Victoria's koalas avoided joining their NSW and Queensland cousins on the endangered species list last month, but a local expert has told The Standard things are far from rosy in the south-west.
Recent estimates put the Victorian koala population at more than 450,000, which would suggest they are thriving.
Mosswood Wildlife's Tracey Wilson said this figure was most likely an underestimate, and far from signalling a healthy, secure population, it showed a mounting catastrophe for the species - especially in south-west Victoria.
"The blue-gum industry is a huge contributing factor to the problem," she said.
The blue-gum (Eucalyptus globulus) is one of the koala's favourite food trees. It is also a favourite tree of the timber industry and has been planted on a massive industrial scale through the "green triangle" region of the south-west.
"It's basically the area from Bessiebelle to the South Australian border and up to Hamilton. If you do a timeline on Google Maps from the 1990s to now you can see how much it's changed," Ms Wilson said.
The industry took off in the early 2000s when many south-west farmers were having a difficult time and were more than happy to lease or sell their land to the blue-gum companies
The Victorian government puts the area under blue-gum plantations at 130,000 hectares (1300 square-kilometres), but Ms Wilson said she thought it was more than 160,000 hectares.
"Everyone thought it was great at the time. Nobody expected koalas would move into them," she said.
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But move in they did, and the population skyrocketed, which presented a problem because the blue-gums had only been planted to be cut down again for timber.
"Prime cut-time is around 13 years, which is two to three generations of koalas. And it's not just one block, it can be anywhere between 50 and 400 hectares," Ms Wilson said.
The Department of Environment, Land, Water and Planning estimated 8000-10,000 hectares were harvested annually.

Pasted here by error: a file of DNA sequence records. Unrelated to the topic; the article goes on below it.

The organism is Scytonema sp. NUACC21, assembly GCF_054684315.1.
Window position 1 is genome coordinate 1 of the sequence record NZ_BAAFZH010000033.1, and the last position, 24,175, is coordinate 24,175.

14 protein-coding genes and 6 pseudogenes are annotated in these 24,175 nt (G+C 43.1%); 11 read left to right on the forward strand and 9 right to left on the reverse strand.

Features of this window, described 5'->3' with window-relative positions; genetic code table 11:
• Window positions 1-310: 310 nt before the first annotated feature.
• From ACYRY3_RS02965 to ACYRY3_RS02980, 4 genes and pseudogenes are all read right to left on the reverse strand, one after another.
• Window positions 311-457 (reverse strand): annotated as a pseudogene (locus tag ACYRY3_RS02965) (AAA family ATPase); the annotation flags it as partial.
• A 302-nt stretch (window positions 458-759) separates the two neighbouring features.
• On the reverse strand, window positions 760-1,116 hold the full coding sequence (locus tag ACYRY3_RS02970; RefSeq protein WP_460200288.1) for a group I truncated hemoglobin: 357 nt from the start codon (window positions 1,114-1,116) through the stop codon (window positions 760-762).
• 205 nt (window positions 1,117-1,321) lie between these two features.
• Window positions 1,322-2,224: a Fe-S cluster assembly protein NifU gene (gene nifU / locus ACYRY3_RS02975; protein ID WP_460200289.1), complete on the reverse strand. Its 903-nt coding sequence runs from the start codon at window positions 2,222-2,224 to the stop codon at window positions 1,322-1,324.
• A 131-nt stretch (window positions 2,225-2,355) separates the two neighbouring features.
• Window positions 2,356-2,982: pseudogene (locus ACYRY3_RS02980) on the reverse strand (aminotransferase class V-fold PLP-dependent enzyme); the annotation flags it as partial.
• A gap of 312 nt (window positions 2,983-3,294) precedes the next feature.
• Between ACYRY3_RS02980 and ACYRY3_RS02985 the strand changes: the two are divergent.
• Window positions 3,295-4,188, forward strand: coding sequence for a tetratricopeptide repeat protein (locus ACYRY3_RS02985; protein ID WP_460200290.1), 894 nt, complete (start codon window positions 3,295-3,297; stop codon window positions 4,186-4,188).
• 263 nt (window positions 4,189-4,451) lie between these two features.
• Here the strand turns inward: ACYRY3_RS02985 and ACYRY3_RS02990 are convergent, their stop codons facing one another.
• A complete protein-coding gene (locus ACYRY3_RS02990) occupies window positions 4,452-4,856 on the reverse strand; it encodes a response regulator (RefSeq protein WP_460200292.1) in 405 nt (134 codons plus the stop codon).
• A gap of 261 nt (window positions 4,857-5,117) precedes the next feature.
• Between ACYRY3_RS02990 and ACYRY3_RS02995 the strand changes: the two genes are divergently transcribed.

"So where do you put the koalas?" Ms Wilson asked.
DELWP is in the process of developing a Koala Management Strategy to replace the previous plan, which dates back to 2004.
The draft strategy, which is out for public consultation until April 3, acknowledged "koala populations have increased to unsustainable densities" in some areas.
"Due to the high koala density in the plantations in south-west Victoria, harvesting has resulted in koala welfare impacts as the plantations are clear-felled and koalas can be injured, killed, and displaced as a result of the harvesting operations," it said.
"DELWP and the blue gum industry are working together with the aim of reducing the koala incident rate to zero, however, this is a considerable challenge due to the difficulty detecting koalas in the plantations."
Ms Wilson said it was clear DELWP could see the scale of the problem, but weren't devoting the enormous resources necessary to getting it under control.
"Our biggest problem is we have no real idea what our population is. We are talking hundreds of thousands," she said.
DELWP's latest estimate of the south-west population was 46,917, but other estimates have put the figure closer to 200,000.
Ms Wilson said the strategy refused to properly "factor the blue-gum industry into the landscape". "When they plant blue gums they need to also plant natives in buffer zones so the koalas have somewhere to go when the trees come down," she said.
Victoria's green triangle is ideally suited to blue-gum plantations, with a high water table helping the trees grow quickly and a large, nearby port reducing transport costs.
Ms Wilson said it was important to realise the blue-gum industry wasn't going anywhere.
"Portland is the biggest exporter of hardwood chip in the world," she said.
The draft strategy said, far from diminishing, there were "likely to be significantly more plantations established throughout Victoria to meet the demand for timber in the future".
That may seem like a good reason to grapple with the toll taken on the koala population, but the draft strategy didn't offer any solutions.
"The only way to exclude koalas from new or regenerating plantations is to fence the entire boundary with koala-proof fencing, however this would be costly due to the size of the plantations," it said.
The two "actions" it proposed were to research new koala detection methods, and investigating options to mitigate the impact of koala displacement when plantations were cut down. There was no plan to go beyond "identifying and assessing potential options".
Ms Wilson said there wouldn't be meaningful change unless the blue-gum industry was forced to comply.
In the meantime, she said koalas would continue to suffer.
"They'll keep getting flattened on the road, or attacked by dogs and the people who end up picking up the pieces are the volunteers."
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